small crack by a mounting screw hole. Had these been made with a different
type of metal shell it would have been badly deformed and/or cracked all
over. Had these been made with plastic over a metal shell the same would
hold true, especially if temperatures were low enough to make the plastics
more brittle.

It's a matter of environment, design and materials, not just materials.
Being an avid nature photographer I would never buy the kind of camera that
someone in a studio would need and tolerate using. It wouldn't last even
one week under the conditions that I have used most cameras. Conversely
they would think that my camera choice would be just as poor as I think
their choice to be. Or you could buy a Leica M8, mount it on a tripod with
a hefty lens and have its nice sturdy metal plate on the bottom snap off
and send your $5000 lens smashing into the sidewalk or cement studio-floor.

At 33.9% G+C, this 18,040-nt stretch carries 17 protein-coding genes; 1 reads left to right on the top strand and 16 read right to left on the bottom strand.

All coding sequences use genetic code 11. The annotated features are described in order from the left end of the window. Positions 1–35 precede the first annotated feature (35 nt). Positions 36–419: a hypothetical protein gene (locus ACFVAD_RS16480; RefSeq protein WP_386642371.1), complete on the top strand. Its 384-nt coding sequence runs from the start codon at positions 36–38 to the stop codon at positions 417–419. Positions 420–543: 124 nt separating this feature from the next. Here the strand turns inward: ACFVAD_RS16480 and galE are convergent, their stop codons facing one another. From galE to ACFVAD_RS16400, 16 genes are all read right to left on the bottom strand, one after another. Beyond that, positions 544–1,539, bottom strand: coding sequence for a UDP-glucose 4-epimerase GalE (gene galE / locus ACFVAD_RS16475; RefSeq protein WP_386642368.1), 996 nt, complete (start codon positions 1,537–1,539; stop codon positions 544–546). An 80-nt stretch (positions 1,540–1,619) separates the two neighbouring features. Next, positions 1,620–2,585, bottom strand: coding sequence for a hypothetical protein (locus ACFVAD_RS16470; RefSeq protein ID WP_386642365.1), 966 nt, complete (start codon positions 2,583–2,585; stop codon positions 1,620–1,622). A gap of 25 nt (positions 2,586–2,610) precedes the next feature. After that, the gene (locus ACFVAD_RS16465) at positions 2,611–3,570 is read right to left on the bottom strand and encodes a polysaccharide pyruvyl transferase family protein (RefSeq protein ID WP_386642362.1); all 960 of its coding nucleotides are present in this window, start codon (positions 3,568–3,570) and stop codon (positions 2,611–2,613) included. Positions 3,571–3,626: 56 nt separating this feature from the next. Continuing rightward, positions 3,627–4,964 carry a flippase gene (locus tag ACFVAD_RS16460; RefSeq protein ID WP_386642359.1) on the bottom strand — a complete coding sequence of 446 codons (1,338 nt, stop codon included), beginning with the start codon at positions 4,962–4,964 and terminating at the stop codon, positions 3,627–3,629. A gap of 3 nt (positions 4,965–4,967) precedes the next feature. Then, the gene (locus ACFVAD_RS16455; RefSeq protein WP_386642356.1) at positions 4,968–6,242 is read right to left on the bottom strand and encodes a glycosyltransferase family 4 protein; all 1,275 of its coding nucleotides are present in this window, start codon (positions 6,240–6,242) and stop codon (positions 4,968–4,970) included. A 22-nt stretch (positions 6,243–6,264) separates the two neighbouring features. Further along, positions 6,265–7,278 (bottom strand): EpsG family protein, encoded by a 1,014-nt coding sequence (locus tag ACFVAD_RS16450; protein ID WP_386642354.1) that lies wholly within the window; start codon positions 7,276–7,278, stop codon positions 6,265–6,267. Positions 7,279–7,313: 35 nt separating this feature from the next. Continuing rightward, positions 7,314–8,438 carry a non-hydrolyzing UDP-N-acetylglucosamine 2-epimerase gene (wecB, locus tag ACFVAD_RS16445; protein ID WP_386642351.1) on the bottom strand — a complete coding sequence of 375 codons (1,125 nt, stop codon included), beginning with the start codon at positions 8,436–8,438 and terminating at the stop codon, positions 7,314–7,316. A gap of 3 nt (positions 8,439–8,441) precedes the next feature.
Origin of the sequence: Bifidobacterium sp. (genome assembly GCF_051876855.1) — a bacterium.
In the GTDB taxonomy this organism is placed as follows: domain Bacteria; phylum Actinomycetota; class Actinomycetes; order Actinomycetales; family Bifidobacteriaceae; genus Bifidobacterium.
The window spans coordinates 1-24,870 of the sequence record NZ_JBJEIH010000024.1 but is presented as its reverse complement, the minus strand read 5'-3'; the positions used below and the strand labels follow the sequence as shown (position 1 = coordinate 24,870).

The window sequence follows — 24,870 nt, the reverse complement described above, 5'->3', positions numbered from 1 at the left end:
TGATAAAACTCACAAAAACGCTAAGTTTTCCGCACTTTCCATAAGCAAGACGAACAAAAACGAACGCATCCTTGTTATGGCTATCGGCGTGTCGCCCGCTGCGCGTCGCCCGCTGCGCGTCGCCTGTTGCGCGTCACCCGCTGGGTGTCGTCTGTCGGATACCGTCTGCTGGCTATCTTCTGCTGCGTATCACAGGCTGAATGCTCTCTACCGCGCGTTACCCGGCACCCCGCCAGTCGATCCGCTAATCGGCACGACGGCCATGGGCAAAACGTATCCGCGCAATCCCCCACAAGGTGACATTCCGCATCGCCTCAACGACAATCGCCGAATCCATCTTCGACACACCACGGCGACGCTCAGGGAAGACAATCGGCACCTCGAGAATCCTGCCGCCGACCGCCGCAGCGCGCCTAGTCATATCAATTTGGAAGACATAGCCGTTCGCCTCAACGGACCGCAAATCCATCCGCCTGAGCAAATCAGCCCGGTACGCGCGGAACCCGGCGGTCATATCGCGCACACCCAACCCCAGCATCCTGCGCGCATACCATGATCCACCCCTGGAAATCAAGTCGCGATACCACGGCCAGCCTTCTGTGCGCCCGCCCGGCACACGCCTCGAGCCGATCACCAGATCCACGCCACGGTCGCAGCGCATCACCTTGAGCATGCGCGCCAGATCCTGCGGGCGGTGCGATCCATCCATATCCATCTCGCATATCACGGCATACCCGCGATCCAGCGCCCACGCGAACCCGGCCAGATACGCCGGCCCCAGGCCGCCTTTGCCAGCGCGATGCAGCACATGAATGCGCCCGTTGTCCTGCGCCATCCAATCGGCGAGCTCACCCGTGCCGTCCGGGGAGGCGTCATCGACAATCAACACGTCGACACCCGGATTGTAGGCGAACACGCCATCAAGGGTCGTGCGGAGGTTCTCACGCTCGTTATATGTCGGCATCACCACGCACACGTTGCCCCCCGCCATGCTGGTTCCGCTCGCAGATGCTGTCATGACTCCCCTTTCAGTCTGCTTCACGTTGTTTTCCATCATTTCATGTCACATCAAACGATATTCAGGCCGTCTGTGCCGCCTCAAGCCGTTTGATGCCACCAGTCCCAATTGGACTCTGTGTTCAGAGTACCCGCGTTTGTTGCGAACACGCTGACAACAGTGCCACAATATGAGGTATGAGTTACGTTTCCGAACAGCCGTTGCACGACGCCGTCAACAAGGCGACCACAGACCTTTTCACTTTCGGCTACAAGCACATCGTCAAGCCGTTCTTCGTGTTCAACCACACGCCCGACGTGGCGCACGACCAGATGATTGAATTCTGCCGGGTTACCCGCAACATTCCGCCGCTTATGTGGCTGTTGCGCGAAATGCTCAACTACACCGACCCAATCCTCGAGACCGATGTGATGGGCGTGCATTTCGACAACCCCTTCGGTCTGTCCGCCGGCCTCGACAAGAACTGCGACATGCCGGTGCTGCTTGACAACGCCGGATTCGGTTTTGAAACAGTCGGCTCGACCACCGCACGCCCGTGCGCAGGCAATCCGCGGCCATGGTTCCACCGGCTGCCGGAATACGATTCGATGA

Caused by no extra stress nor abuse to the camera at all. Merely mounting
it to a tripod with a larger lens is cause enough. A known issue with these
cameras due to very poor base-plate design. Metal + poor design can be just
as bad as plastic + poor design. Conversely, plastic + good design can be
just as good as metal + good design, when used in the environmental
conditions for which they were intended. It'll never be an either/or
situation.

 
Reply With Quote
 
Robert Coe
Guest
Posts: n/a
 
      03-13-2010
On Fri, 12 Mar 2010 18:15:13 -0800 (PST), RichA <(E-Mail Removed)> wrote:
: On Mar 11, 10:40*pm, (E-Mail Removed) (Ray Fischer) wrote:
: > RichA *<(E-Mail Removed)> wrote:
: > > "Nomen Nescio" <(E-Mail Removed)>
: > >>http://arstechnica.com/science/news/...-get-plastic-t...
: >
: > >Conducting heat will have some uses, but being as STRONG as metal
: > >isn't in the cards, is it?
: >
: > Because often you need something stronger.
: > Or lighter.
: > Or cheaper.
:
: Bingo! Your third answer is the one!!!

This from a man who's recently been conducting a one-man crusade against the
price of high-end cameras.

What's wrong with trying to use the cheapest materials that will do the job?